One of the largest, and at the time one of the most respected, accounting firms in the world is destroyed and a whole new industry segement is created from the regulations (SOX) that were passed.  The cost, in both cash and hours, to companies to comply with the new regulations has been staggering.  I would not phrase that as being swept under the rug.  What we are dealing with now had nothing to do with what Enron was doing (variable interest entities).

    There are parallels (5.00 / 1) (#52)
    by mmc9431 on Mon Mar 01, 2010 at 12:10:56 PM EST
    When California complained to the Feds about Enron's tactic, the Bush administration didn't do anything.

    The parallels are that Enron skated around shoddy oversight, loop holes, and a wink and a nod from the government, just as the banking industry did now.

    Enron should have been a warning shot that "too big" can be too bad for the country. We should never allow any company to grow to the point where they can hold the entire country up for ransom.


    Let us be fair (none / 0) (#66)
    by jimakaPPJ on Mon Mar 01, 2010 at 01:29:43 PM EST
    In CA they regulated the consumer side and locked the retail price.

    Then they deregulated the wholesale price.

    Think you could run a business like that?

    The result was a perfect situation for the crooks to show up.


    Damn right it's skewed... (none / 0) (#27)
    by kdog on Mon Mar 01, 2010 at 10:42:11 AM EST
    different rules for different fools...but I can't get down with your life sentence idea...nobody should go to jail for life without a murder/rape/molestation victim(s) to be found.

    Skilling caused far more suffering (5.00 / 2) (#30)
    by observed on Mon Mar 01, 2010 at 10:55:45 AM EST
    than many violent criminals. Statistically speaking, he probably caused a death or two, and certainly shaved years off of many peoples' lives. Heck , he's even worse than the local dope dealer, in my book.

    Obviously... (none / 0) (#33)
    by kdog on Mon Mar 01, 2010 at 11:08:40 AM EST
    worse than your local friendly neighborhood dope dealer, the president is worse than that guy.

    I hear ya...lets just not forget caging and chaining human beings is a crime too, and not to given out like candy.


    Except that (none / 0) (#34)
    by jbindc on Mon Mar 01, 2010 at 11:10:08 AM EST
    No, it's not.

    Of course it is... (none / 0) (#36)
    by kdog on Mon Mar 01, 2010 at 11:14:59 AM EST
    try chaining and caging somebody in your basement, and see what charges follow:)

    Might consistent, long term (5.00 / 2) (#39)
    by oculus on Mon Mar 01, 2010 at 11:18:17 AM EST
    injestion of high quality Marijuana lead to unrealistic distrust of U.S. system of justice and all law enforcement?

    Spoken like a prosecutor! (5.00 / 1) (#40)
    by observed on Mon Mar 01, 2010 at 11:21:03 AM EST
    Who you callin'.... (none / 0) (#41)
    by kdog on Mon Mar 01, 2010 at 11:21:14 AM EST

    Seriously, if you're not at least a little distrustful, you're on stronger dope than I.  Or you're on the payroll and od'ing on power:)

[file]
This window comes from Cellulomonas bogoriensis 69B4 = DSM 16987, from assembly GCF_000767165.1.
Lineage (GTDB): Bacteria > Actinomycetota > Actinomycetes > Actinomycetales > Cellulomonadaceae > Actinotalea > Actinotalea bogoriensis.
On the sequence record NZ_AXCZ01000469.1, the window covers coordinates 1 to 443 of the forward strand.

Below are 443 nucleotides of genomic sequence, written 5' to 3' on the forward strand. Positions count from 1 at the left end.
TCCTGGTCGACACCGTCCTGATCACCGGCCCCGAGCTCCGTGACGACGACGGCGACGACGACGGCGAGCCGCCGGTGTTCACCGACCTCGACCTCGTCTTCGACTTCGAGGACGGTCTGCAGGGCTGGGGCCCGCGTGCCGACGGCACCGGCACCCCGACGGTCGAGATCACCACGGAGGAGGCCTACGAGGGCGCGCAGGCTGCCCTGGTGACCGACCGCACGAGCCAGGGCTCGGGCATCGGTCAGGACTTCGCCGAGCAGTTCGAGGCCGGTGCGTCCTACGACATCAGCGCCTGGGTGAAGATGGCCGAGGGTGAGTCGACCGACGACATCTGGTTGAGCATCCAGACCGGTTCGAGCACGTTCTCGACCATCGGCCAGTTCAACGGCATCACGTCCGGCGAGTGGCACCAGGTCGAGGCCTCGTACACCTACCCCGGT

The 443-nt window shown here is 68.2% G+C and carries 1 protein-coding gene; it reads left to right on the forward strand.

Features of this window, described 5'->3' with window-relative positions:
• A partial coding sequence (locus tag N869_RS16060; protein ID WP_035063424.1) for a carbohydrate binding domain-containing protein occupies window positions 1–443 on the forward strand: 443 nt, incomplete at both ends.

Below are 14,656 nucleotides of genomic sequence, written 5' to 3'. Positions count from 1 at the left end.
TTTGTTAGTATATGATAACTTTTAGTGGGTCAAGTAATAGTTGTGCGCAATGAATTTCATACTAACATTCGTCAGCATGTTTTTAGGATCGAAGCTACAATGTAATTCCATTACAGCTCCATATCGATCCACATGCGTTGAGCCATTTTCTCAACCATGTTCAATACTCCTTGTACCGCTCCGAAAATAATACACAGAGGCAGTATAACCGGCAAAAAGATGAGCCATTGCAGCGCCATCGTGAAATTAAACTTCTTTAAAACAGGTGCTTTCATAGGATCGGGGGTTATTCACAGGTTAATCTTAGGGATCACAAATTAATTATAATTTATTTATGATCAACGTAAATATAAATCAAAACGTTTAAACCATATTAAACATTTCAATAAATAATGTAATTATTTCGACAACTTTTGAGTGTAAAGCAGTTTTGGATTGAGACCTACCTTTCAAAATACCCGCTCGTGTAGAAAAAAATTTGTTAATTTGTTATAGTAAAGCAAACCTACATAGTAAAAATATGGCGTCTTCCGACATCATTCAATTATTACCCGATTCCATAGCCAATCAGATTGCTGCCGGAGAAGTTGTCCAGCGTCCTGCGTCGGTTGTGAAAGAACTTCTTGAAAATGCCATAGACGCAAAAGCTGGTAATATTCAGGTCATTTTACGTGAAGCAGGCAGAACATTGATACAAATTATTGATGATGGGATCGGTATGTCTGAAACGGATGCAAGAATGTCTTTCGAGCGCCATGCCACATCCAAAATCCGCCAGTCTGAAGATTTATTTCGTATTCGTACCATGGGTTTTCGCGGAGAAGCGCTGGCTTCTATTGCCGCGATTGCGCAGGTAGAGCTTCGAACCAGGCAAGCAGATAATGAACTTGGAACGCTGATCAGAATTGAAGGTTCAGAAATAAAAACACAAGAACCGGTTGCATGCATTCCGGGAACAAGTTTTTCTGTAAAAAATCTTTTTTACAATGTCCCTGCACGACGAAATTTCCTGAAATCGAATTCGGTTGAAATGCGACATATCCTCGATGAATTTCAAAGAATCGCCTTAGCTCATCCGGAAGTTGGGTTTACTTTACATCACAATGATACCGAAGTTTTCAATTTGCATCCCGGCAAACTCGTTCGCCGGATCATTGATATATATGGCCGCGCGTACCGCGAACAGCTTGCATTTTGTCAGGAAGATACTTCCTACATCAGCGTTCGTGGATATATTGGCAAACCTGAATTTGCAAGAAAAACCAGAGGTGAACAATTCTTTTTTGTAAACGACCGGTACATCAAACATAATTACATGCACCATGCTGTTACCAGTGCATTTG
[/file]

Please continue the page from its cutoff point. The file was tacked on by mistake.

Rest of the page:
I am "a little" distrustful. But my (5.00 / 2) (#42)
    by oculus on Mon Mar 01, 2010 at 11:26:26 AM EST
    reporting position is not that the justice system is corrupt and all law enforcement pre-ordained abusive.

    Prepare to become a little more... (none / 0) (#43)
    by kdog on Mon Mar 01, 2010 at 11:33:18 AM EST
    distrustful...Miami City Council wants to ban "unauthorized" feeding of the homeless...for the homeless own good of course, and to prevent litter.

    I sh*t you not.


    And another one for ya... (none / 0) (#69)
    by kdog on Mon Mar 01, 2010 at 01:48:00 PM EST
    There are those who (none / 0) (#46)
    by MKS on Mon Mar 01, 2010 at 11:40:32 AM EST
    are released from Death Row every year because of DNA....

    Awhile ago I spent two or three days reviewing the calendar of a local (former municipal court) courthouse....they prosecute mainly misdemeanors but do have felony arraignments......All including past charges are now online.

    It was eye opening.   They had trials scheduled for prostitution.  I saw two pending charges for possession of drug paraphanelia--not as ancillary charges but stand alone charges....

    I saw a couple of instances where someone had been arrested multiple times over a 12 month period for such things as loitering...The cops just wanted this guy off the streets.

    And the parole violations.  Unreal.  So many going back to jail or prison for ticky-tacky parole violations.  One guy had been cited--and jailed--for not having his license on him.  No big deal?  But, hey, laws are laws.  But it was not a drivers licences for motor vehicles.  It was a bicycle license.  The local cops and DA put him jail for a couple of weeks for not having his biycyle license on him when riding his bicycle....

    With the new law in California mandating early release of non-violent inmates, the local DA and Sheriffs went nuts....The state was unleashing hardened criminals upon society...The new rule  allowed 1 day credit for each day served instead of the previous 1 day credit for two days served.  Those who got out early were subject to electronic monitoring.